2. Lucy explains that part of the reason she decided to move to New York was that she felt that, in London, she was just "waiting for something to happen." What do you make of her decision, based on the reasoning she gives? What does it tell you about her character? Have you ever felt compelled to do something similar?

  3. Lucy, Kate, and Robyn all take very different approaches to their love lives. Did you find yourself identifying with any one of them in particular? Did their positions on love change throughout the course of the novel? Do you think they influenced one another? What about you? Would you consider yourself a romantic or a realist?

  4. What were your first impressions of Nate when he and Lucy reunite? Was he what you imagined based on Lucy's earlier descriptions?

  5. How does the author start to indicate that Nate and Lucy may no longer be ideal mates for one another? When did you first start to get an inkling that this might be the case?

  6. Shortly after Lucy and Nate break up, they bump into one another on the street, and after they part ways again, Lucy says, "After all these years I've finally put him behind me, and this time there's no looking back." Do you have a sense at this point that she's wrong? What techniques does the author employ to foreshadow what's going to happen next?

  7. What did you make of the fact that Nate and Lucy had crossed paths many times before finally meeting again in New York? Do you think, like Lucy does, that it has something to do with the old man in Venice and the legend of the Bridge of Sighs? Lucy manages to meet the old street vendor in Venice once more at the end of the book. Considering what he says to her—and also what happens to her throughout the novel—do you think that there was any truth to the legend?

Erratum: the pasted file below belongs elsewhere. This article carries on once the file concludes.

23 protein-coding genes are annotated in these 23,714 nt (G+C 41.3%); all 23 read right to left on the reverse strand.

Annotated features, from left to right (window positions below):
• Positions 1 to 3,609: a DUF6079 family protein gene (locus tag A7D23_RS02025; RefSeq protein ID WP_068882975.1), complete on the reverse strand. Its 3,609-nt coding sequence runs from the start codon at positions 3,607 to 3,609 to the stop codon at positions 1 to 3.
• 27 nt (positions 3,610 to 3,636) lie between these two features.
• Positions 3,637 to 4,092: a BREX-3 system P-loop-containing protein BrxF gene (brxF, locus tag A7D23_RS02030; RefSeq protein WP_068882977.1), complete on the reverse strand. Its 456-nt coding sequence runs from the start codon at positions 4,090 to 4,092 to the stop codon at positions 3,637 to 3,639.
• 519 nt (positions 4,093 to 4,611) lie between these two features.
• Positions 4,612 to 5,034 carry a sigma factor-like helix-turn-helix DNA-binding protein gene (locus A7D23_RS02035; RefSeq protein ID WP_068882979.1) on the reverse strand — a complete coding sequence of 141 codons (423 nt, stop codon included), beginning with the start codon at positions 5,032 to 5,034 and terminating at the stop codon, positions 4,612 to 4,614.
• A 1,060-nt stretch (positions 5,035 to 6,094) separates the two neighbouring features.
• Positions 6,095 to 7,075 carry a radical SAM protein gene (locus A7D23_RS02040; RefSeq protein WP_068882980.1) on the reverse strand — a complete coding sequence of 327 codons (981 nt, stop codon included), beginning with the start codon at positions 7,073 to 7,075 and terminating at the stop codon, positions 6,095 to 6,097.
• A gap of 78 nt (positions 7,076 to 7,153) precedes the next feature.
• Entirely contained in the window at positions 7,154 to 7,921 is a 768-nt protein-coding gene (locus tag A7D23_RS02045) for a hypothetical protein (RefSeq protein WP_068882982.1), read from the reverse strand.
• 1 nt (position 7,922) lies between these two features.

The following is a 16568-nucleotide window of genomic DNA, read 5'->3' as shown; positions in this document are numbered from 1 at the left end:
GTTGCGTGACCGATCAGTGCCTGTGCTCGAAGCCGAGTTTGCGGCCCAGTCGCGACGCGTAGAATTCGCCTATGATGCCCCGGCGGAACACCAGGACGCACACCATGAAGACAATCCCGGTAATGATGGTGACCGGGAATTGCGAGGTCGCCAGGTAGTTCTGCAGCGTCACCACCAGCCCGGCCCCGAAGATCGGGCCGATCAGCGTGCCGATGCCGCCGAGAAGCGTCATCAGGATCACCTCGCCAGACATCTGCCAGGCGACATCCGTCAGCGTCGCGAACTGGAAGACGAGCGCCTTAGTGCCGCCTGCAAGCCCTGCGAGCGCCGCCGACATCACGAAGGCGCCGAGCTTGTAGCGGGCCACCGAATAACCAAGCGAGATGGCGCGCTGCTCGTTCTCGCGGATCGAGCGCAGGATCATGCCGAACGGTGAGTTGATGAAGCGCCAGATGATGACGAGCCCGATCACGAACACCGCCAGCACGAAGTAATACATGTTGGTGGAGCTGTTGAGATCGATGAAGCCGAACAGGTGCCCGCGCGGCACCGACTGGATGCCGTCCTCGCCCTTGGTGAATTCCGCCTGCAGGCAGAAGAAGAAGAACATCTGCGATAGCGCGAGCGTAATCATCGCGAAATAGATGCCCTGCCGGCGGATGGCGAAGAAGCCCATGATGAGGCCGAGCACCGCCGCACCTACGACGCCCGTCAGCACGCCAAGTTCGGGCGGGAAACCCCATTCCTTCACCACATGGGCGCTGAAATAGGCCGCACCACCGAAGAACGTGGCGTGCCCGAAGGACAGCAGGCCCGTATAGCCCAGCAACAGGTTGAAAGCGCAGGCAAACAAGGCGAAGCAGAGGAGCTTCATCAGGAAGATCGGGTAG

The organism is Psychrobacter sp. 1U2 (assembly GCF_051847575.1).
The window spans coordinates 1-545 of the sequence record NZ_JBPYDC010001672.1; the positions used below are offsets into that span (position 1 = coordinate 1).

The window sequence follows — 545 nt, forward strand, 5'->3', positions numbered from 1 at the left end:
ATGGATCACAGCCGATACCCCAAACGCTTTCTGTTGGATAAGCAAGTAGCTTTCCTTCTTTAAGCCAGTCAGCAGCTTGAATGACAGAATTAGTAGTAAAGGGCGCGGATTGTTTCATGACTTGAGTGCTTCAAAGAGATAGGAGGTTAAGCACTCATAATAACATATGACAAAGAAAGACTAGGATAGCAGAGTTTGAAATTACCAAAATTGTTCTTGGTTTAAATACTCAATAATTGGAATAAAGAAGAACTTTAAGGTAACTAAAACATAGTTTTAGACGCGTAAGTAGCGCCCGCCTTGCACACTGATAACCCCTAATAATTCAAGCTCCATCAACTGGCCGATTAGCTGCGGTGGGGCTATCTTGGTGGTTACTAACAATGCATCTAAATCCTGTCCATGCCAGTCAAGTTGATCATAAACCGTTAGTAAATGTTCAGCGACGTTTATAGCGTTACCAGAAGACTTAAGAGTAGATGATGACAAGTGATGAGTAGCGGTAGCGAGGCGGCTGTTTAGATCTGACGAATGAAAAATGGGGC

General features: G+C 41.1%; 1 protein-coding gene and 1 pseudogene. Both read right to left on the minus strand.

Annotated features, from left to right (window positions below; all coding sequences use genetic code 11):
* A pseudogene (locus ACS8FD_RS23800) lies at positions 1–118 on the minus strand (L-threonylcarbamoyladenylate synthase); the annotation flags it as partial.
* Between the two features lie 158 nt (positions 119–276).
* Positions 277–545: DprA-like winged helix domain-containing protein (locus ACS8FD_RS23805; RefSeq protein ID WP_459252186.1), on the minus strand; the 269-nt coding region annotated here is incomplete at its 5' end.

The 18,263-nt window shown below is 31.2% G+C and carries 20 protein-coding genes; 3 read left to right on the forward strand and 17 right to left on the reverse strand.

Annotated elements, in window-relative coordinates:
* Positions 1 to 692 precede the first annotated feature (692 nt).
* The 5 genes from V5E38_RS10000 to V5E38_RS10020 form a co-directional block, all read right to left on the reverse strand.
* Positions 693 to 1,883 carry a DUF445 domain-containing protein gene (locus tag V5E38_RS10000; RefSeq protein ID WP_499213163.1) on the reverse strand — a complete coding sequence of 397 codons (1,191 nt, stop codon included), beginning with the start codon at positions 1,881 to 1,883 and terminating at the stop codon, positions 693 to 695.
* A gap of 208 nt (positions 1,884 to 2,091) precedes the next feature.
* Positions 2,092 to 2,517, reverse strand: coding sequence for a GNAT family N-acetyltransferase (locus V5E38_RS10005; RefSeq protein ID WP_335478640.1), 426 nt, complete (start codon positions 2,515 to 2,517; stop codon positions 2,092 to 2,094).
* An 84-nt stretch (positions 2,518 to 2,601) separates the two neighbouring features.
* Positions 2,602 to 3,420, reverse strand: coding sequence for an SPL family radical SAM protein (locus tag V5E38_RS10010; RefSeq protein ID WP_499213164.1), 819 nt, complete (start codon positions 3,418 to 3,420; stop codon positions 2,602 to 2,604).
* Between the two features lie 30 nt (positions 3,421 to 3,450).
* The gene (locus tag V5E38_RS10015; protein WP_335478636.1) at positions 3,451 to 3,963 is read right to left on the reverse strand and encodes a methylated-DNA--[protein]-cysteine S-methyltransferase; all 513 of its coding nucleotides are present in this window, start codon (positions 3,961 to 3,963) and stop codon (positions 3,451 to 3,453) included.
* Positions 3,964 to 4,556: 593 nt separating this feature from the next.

8. How does the author use humor to endear her characters to the reader? Did you find any of the characters completely unfunny? If so, who? What purpose do you think the author might have intended this to serve?

  9. Nate and Lucy ultimately had very different interests—but then, so do Lucy and Adam. What's the difference? Why do you get the sense that one relationship will work out when the other clearly didn't?

  10. What do you make of Robyn's resistance to dating Daniel? Is she crazy to continue to wait for "Harold"? Do you think that's really the whole reason why her relationship with Daniel doesn't work at first? Or do you sense that there's something else at play?

  11. Do you think Lucy is an optimist or a pessimist? What about Magda, Kate, and Robyn? Nate and Adam? How does each character's outlook on life color their actions throughout the novel?

  12. Towards the close of the book, Lucy decides that there's no point in waiting around for "fate" any more. Was this how she felt at the beginning of the novel? Why do you think her feelings have changed? Consider her relationship with Nate, as well as Jeff's health problems and Robyn's preoccupation with "Harold."